The NFL Combine kicks off today in Indianapolis and it’s safe to say that there’s plenty of excitement. Over the next few days, we’ll be pointing out players to keep an eye on at each position who may interest the Eagles. It’s only right that we start off with the most important position on the team.
Josh McCown isn’t likely to return as a backup QB and Nate Sudfeld is a pending free agent. The Eagles placed a tender on Sudfeld one year ago, but after McCown was signed in a pinch due to an injury to the former Redskins QB, he never relinquished the position, which has to raise some alarm bells.
Eagles owner Jeffery Lurie wants to get back to drafting a quarterback on a yearly basis and after Clayton Thorson didn’t work out, this may be the second year in a row we see a signal-caller taken.
Jacob Eason, Washington
Doug Pederson loves size in his quarterbacks and Eason enters the Combine standing at 6’6, 231 lbs. Eason also has the arm-talent to boot, showcasing an ability to sling it deep and make all the throws the Huskies needed him to. He started every game for Washington last year, completing 64.2% of his passes for 3,132 yards, 23 TD’s and 8 picks.
His poise in the pocket needs work, especially when being pressured, but who better to learn from than Carson Wentz in that regard? Eason has the opposite problem of many in that he’s a gunslinger through-and-through, but struggles to make the shorter and simpler throws consistently, often missing open targets on comebacks and curls. The Eagles would be the perfect fit for a developmental arm like this who could sneak onto draft boards in day 3.
Another 6’6 monster, Luton’s similarities to Eason end there. The intriguing thing here is that he comes from a pro-style background that is bound to raise eyebrows in Philadelphia. However, unlike Eason, it’s the deep-ball that needs some developing at the next level. However, a good combine here may just throw the Cat among the Pigeons.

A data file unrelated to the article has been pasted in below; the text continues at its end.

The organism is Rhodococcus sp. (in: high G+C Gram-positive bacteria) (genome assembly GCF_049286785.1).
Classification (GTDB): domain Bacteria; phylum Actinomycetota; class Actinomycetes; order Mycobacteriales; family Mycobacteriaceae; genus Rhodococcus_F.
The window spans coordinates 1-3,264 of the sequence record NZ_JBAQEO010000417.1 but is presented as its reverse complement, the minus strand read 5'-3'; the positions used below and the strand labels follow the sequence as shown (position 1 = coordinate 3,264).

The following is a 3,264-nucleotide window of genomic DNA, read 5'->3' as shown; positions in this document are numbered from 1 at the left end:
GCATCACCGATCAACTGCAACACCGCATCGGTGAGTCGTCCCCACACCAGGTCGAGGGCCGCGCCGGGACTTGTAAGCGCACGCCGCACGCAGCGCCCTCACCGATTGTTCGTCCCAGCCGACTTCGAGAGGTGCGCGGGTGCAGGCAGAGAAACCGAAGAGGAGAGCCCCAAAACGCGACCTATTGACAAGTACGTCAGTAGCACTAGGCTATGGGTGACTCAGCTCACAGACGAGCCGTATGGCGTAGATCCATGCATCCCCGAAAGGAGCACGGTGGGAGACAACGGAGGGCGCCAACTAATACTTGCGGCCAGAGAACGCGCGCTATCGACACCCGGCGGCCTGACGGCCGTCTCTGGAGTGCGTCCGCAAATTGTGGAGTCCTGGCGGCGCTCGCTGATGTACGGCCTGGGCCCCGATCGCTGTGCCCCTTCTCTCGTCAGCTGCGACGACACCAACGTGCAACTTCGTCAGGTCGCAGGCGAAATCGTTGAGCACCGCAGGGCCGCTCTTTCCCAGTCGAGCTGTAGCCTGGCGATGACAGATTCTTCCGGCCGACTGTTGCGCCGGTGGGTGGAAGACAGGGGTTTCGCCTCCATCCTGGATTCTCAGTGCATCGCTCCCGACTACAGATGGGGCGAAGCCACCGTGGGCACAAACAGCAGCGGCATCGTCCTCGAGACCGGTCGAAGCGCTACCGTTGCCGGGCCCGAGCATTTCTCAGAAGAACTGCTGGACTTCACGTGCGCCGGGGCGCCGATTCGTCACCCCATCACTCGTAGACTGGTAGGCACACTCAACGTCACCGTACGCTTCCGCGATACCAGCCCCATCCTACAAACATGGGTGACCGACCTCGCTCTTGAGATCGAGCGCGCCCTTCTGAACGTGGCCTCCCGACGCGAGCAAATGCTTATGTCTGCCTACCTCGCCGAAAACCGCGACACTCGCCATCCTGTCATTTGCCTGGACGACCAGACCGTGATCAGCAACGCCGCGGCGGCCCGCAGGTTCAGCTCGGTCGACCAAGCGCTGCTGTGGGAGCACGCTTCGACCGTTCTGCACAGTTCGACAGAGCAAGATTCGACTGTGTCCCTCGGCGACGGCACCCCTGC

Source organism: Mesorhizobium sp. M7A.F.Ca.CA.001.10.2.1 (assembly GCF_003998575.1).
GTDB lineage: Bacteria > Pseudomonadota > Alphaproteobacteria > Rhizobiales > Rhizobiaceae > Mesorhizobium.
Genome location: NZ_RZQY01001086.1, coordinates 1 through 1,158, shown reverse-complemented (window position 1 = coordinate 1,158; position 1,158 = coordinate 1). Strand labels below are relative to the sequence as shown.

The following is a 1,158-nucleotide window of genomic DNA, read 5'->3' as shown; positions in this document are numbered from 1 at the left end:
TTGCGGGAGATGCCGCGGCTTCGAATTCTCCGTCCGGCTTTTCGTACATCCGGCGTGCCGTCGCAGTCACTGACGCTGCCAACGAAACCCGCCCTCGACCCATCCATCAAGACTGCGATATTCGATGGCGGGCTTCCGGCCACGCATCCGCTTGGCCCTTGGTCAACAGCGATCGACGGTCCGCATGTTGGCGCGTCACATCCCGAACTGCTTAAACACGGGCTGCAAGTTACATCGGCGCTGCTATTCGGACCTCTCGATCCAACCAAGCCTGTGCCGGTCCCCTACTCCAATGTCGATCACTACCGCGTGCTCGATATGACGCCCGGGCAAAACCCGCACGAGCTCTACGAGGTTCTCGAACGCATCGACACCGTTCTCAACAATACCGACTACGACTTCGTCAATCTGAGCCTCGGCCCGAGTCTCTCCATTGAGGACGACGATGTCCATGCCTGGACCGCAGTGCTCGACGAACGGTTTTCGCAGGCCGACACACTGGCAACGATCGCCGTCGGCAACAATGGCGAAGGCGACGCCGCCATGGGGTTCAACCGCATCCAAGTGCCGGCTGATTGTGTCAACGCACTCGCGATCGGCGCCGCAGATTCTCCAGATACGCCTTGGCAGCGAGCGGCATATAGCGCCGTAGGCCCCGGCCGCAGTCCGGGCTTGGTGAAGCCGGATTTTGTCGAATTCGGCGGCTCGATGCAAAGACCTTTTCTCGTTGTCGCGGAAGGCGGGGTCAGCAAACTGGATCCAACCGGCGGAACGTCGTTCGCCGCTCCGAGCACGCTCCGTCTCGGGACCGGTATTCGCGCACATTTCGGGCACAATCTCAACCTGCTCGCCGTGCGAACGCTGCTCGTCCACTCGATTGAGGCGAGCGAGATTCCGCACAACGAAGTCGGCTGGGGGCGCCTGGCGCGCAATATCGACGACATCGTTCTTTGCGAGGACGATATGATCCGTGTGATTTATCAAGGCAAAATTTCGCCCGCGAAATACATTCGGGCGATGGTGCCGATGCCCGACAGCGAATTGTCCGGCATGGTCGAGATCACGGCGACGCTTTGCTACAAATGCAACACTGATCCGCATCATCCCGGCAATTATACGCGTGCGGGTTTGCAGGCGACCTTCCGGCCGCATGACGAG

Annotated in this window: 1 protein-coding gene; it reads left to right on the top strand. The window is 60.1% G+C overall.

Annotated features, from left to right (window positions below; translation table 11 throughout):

Some reports cite that Luton would struggle to get through his progression, leaning on Isaiah Hodgins a little too often and that’s something that would need to be coached up at the next level. But he may actually be the better fit out of the gate for the Eagles given his background in pro-style offenses and success checking the ball down. He doesn’t take unnecessary risks (reflected by the 28 TD to 3 INT ratio in 2019) and that kind of awareness/conservatism is a handy card to have in your back pocket in an emergency scenario. The ceiling is lower, but the floor may be higher.
The Eagles have gotten up close and personal with a couple of quarterback prospects already this offseason thanks to the Senior Bowl and Shrine Game. Steven Montez and James Morgan both received combine invites and will have a second shot at impressing the Eagles.
He has the bigger frame that Pederson covets (6’5, 230 lbs) and completed 63% of his passes last year.
Montez is definitely a project. He has the requisite arm strength, but accuracy is sporadic and mechanically there’s a lot to do in terms of progressing through reads and standing tall. His footwork is beyond shaky and he struggles to align himself with the target.
But interestingly, Nate Sudfeld had similar concerns coming out of college and that didn’t end too badly…
At 6’4, 213 lbs, he (shockingly) also has a frame that Pederson covets, and completed 61.5% of his passes with 40 touchdowns and 12 picks during his two-year stint with FIU.
Morgan can make all the throws and has a cannon for an arm and has really impressive pocket navigation. He really is the perfect prototype for a budget developmental arm and should shine down in Florida this weekend.
Stanley has all the physical tools you could want (6’4, 235 lbs), but it’s the mental side of the game that needs work. There’s a hesitation in his game that sees him hold the ball for too long and it stripped Iowa of sustaining successful offensive drives last year.
There’s no doubting that he can make the throws. Stanley has thrown some bombs in his career and reminds me of Sam Bradford in terms of throwing motion. It just looks so clean and easy. But the one thing Bradford could do was check it down, read defenses quickly and make a decision. Stanley has a habit of waiting…and waiting…and waiting some more until there’s an open window, reluctant to challenge tighter coverages.
He doesn’t turn the ball over much and his accuracy is impressive, but there might be too much of a mental emphasis on that, which leads to him being a statue in the pocket and being bullied by opposing pass-rushes.
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